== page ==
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How to create a herb garden - in three steps

Posted on August 05 2019

How to create a herb garden - in three steps

Do you love to use fresh home-grown herbs in your meals? Creating your own herb garden might be the answer! Don't you know how? Thorough preparation is the keyword, so please allow us to help you and get started.

 

1. Choose the correct location

Most herbs need sunshine and prefer a sheltered spot, protected from the wind. So, the best location for a herb garden is a sunny, sheltered bed or other area in your garden. Should your garden lack such a location, don't worry: you most certainly will be able to grow herbs, as some of them do very well in half or light shade.

Herbs for sunny spots: put herbs like these (like lavender and sage) in the sunniest spot available, allowing at least 6 hours of sunshine per day.

Herbs for half shade: half shade means at least 3 hours of sunshine per day, which is ideal for chives, lovage and rosemary.

Herbs for light shade: in spots where sunshine is practically non-existent, plants preferring shade will do fine, for instance lemon balm, chervil and mint.

 

 

2. Soil preparation

Before you start making your very own herb garden, it is important to know (just as in how to create a kitchen garden) to find out the quality of your garden soil and how to improve it, if necessary. The thing is that some herbs have particular needs: absinth and mint, for instance, love clay or loamy soil, whereas light, sandy soil is perfect for Mediterranean herbs like tarragon, lavender and thyme.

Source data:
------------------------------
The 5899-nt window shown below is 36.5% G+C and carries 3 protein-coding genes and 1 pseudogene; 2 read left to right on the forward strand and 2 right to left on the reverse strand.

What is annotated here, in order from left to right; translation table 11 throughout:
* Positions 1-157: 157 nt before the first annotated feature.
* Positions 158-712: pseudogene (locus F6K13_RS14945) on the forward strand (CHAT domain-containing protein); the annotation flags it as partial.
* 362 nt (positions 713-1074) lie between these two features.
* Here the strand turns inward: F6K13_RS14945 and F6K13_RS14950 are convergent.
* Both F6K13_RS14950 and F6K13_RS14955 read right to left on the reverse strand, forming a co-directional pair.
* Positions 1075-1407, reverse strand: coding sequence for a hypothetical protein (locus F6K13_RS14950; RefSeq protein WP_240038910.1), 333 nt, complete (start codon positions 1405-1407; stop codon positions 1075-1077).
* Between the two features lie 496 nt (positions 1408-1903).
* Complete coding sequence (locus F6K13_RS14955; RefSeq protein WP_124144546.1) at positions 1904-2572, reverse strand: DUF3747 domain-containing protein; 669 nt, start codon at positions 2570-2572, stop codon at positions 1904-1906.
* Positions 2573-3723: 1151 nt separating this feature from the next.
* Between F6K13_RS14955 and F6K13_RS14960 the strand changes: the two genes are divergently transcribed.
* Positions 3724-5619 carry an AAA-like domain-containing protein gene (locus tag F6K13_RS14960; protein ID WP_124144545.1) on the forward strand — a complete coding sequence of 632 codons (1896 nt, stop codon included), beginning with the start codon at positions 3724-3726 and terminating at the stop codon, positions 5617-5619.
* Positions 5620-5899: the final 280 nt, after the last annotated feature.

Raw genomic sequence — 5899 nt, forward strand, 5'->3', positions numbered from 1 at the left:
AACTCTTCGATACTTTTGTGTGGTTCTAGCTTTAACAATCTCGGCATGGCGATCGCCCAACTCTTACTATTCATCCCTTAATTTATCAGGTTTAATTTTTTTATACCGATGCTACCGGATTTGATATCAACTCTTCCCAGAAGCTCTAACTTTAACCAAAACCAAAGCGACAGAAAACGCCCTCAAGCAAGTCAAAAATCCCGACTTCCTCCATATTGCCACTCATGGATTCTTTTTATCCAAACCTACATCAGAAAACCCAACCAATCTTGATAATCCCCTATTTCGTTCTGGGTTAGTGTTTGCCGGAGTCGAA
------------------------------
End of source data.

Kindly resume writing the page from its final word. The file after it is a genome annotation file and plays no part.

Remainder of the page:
Soil analysis will tell you if improving your soil is necessary. By checking acidity, using a pH meter, you'll know whether your soil is chalky or acid. Generally speaking, any figure between 5.5 and 7.5 pH is OK. Lower than 5.5 pH means soil is acid, but adding lime will do the trick. Soil measuring 7.5 pH or more means it's very chalky indeed, so in that case add garden peat or, more environmentally friendly, add homemade high acidity compost, consisting of leaf mould, coffee grounds and used black and green tea-leaves.

 

3. Planning and making a herb garden

Now you are almost ready to make your herb garden. The only matter in hand is its layout. Perhaps you are keen to let your herbs grow haphazardly and thereby creating an unspoilt, 'naturally disorderly' harmony. Although this may look good, it's hardly practical. By dividing your garden into beds, interwoven with paths, it's much easier to harvest your herbs and deal with weeds. Besides, in this way you can group together herbs that share the same characteristics, or group annuals in designated beds, making it much easier on yourself, as annuals need to be sown every year.

 

 

Herbs have various purposes 

Cooking and using your home-grown herbs is simply great. But a herb garden may also be of other benefit to you, for instance because of the healing powers of herbs. Chamomile and lavender, to name but a few, are known for their relaxing and soothing qualities. Marigold is often used to relief external inflammations. And, apart from their medicinal uses, herbs make lovely teas. Many herbal teas are calming and will help you to fall asleep.

 

Tips

Do experiment! Naturally, in your very own herb garden you will want to grow favourite herbs for regular use, but do experiment by also choosing new and extraordinary herbs. Or try different species of one particular herb, such as basil, of which many colours, and indeed flavours, are available, ranging from lime to cinnamon. Simply find out which flavour or herb species you find attractive.

Beware of invasive plants: a number of herbs may grow rampant in your garden, for example mint and lemon balm. Should you put them directly into soil, chances are they will invade the whole of your garden… So, it's much better to put these herbs in pots in order to inhibit their growth. Would you prefer to put all your herbs straight into in the soil, which of course looks much nicer? In that case dig them in pots and all.